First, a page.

Allan Graham still living the high life
Allan Graham celebrated a 50-year career in the air last week by taking his wife on a scenic flight over the Marlborough Sounds.
The anniversary marked exactly 50 years since Allan hopped on his first flight. He loved it so much, he gave up his job in Te Anau as a builder to pursue a job in aviation.
''I realised aviation was what I wanted to do. I asked [wife] Jan whether she minded and she said: 'as long as you don't go top-dressing'.''
Allan, sharing his story at the couple's Blenheim home this week, grins.
He obeyed Jan's wish and never flew a top-dressing plane.
But he did fly between mountains, counting cattle on Molesworth Station. And then there was the deer meat recovery work.
In 1965, Jan and Allan moved to Marlborough where he became chief flying instructor at the Marlborough Aero Club. Clubs were often hired to carry produce around the country so Allan used one of Marlborough's small Piper Cub planes to recover wild venison.
Deer shot from helicopters would be dropped near a quiet rural road where Allan would land the plane.
Seven carcasses could be jammed on to the Piper Cub, he says. Five inside, their legs straddled around the pilot's seat; two more outside, attached to special racks below the wings. Allan left the aero club in 1970 for a job at Safe Air, flying cargo and passenger Bristol Freighters then Argosy planes around New Zealand and to the Chatham Islands.
The islands' original, unsealed airstrip at Hapupu ntsTntewas on spongy peat bog consolidated with a covering of limestone, Allan says.
When coming in to land, the plane often had to be inclined to counteract a strong, sideways wind, then realigned when it descended below some shelter belt trees.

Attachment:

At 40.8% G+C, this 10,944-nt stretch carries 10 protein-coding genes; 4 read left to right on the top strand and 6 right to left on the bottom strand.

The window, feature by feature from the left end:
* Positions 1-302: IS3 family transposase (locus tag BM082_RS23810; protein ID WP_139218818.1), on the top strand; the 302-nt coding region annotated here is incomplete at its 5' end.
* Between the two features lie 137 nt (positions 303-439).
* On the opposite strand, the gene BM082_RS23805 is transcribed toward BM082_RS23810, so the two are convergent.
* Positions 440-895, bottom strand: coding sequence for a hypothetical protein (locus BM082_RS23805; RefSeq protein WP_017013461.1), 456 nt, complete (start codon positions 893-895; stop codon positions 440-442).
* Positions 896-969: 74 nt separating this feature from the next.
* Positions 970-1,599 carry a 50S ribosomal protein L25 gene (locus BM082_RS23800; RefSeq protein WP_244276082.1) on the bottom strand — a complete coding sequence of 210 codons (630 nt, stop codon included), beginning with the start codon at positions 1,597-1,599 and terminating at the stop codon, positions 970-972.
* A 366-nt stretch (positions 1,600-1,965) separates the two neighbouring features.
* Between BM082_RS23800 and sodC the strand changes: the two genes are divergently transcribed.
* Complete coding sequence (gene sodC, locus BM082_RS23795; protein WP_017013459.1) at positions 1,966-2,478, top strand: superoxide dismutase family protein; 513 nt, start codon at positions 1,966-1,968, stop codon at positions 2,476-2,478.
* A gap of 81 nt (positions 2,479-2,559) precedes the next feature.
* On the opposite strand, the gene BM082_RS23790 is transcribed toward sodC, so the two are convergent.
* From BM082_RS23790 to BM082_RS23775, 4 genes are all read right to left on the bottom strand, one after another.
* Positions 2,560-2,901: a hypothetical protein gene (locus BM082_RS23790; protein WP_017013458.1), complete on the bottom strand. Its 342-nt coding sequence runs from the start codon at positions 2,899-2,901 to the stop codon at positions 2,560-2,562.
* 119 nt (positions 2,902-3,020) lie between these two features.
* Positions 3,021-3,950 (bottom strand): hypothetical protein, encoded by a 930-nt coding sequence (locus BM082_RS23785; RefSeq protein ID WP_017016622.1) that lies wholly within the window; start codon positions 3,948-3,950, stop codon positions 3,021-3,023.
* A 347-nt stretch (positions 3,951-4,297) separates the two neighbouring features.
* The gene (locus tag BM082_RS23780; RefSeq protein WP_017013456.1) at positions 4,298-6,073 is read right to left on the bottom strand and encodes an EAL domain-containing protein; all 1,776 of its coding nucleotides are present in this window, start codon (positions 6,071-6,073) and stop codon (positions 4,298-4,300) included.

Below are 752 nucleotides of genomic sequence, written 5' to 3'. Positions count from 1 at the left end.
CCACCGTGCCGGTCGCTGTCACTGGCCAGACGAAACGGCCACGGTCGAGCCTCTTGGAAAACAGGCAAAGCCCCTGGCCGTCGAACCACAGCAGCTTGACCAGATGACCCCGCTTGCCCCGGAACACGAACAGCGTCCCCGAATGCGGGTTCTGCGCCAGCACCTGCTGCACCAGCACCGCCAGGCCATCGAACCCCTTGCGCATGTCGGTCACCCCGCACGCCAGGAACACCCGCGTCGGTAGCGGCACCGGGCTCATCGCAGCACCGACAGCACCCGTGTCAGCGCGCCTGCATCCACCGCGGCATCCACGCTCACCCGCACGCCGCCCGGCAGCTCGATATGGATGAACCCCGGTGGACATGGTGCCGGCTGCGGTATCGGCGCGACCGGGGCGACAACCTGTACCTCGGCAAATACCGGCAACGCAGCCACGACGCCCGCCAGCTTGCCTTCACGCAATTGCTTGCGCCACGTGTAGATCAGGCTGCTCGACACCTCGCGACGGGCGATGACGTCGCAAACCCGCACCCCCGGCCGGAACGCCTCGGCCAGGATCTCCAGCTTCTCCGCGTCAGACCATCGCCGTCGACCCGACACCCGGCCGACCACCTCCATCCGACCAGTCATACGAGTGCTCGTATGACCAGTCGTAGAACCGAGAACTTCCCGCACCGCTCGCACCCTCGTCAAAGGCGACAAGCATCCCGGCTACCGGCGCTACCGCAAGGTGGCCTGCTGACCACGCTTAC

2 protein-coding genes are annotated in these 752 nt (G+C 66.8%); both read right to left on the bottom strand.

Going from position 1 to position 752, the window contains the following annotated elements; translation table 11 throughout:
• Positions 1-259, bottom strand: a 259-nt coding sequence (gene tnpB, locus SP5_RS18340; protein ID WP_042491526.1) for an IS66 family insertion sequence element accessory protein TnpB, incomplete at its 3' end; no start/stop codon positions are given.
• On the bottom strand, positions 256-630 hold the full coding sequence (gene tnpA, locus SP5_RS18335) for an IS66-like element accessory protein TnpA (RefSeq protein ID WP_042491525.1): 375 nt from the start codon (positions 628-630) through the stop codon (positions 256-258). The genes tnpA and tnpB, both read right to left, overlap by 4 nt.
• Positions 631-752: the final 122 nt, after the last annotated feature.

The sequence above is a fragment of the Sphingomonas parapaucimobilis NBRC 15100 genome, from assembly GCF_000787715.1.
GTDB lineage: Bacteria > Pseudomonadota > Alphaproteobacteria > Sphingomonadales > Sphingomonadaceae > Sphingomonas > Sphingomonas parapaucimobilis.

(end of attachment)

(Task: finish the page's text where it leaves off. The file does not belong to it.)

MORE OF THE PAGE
It took a Bristol Freighter 7sfr1/2 hours to fly a return trip to the Chathams.
The Argosy which replaced it was faster but in the late 1970s some mystery lights were reportedly ''chasing'' the plane.
An Australian film crew documented the lights in a film that can be viewed on the last Argosy, on public display beside the Argosy Restaurant Bar and Cafe ntsGon Middle Renwick Rd ntein Woodbourne. Allan didn't fly the plane for the documentary but he did witness the unexplained lights. ntsGnear the aircraft.nte ''No-one will ever say what it was. Maybe someone does know but is not saying... it's all conjecture.''
The flying branch of Safe Air wound up on September 30, 1990, after Alan and fellow captain Ian Pirie flew the Argosy on its final flight from Wellington to Woodbourne.
It was an emotional journey, Allan remembers, and fire engines had positioned themselves on each side of the Wellington runway, squirting water from their hoses in a guard of honour.
Allan's next job was with Air Nelson, flying its 38-seater Saab 340, but he says Blenheim remained his home base. Jan calls from the kitchen: ''You burned a bit of rubber on the Whangamoa,'' a reference to the mountainous road pass between Blenheim and Nelson.
The Grahams owned an orchard at Rapaura and after a couple of years commuting to Nelson, Allan decided to start his own air charter service.
He built a small air strip on his property, bought a Piper Cub and flew the first Straits AirntsTnte passengers in 1994. As his customer base grew, he bought a second aircraft, a Piper Arrow, hired the old Safe Air building at Woodbourne and became one of the first tenants in the new Blenheim passenger terminal.
Straits Air flew for four years under Allan's command. As well as taking charter flights, he offered training to prospective professional pilots and provided air ambulance services around New Zealand. He was also an Aviation Services examiner, a role he continued after retiring in 2006.
It was a temporary retirement, he adds, because in 2012 he agreed to captain a Life Flight Trust plane for Vincent Aviation, flying in conjunction with the Westpac helicopter service.ntsGfrom Wellingtonnte The 72-year-old pilot had to undergo some rigorous tests to pass the class-one medical, and the financial and emotional strain of doing so made him decide against renewing his licence last year.
These days he holds a recreational pilot's licence.
With 25,000 flying hours recorded on his log book, he just needs to do three takeoffs and ntsGthreente landings every 90 days to retain it. And, like every pilot, he has to pass a biannual flight review (BFA).
''You do it with a flight examiner - to make sure you haven't gone doo-dah.''
The Marlborough Express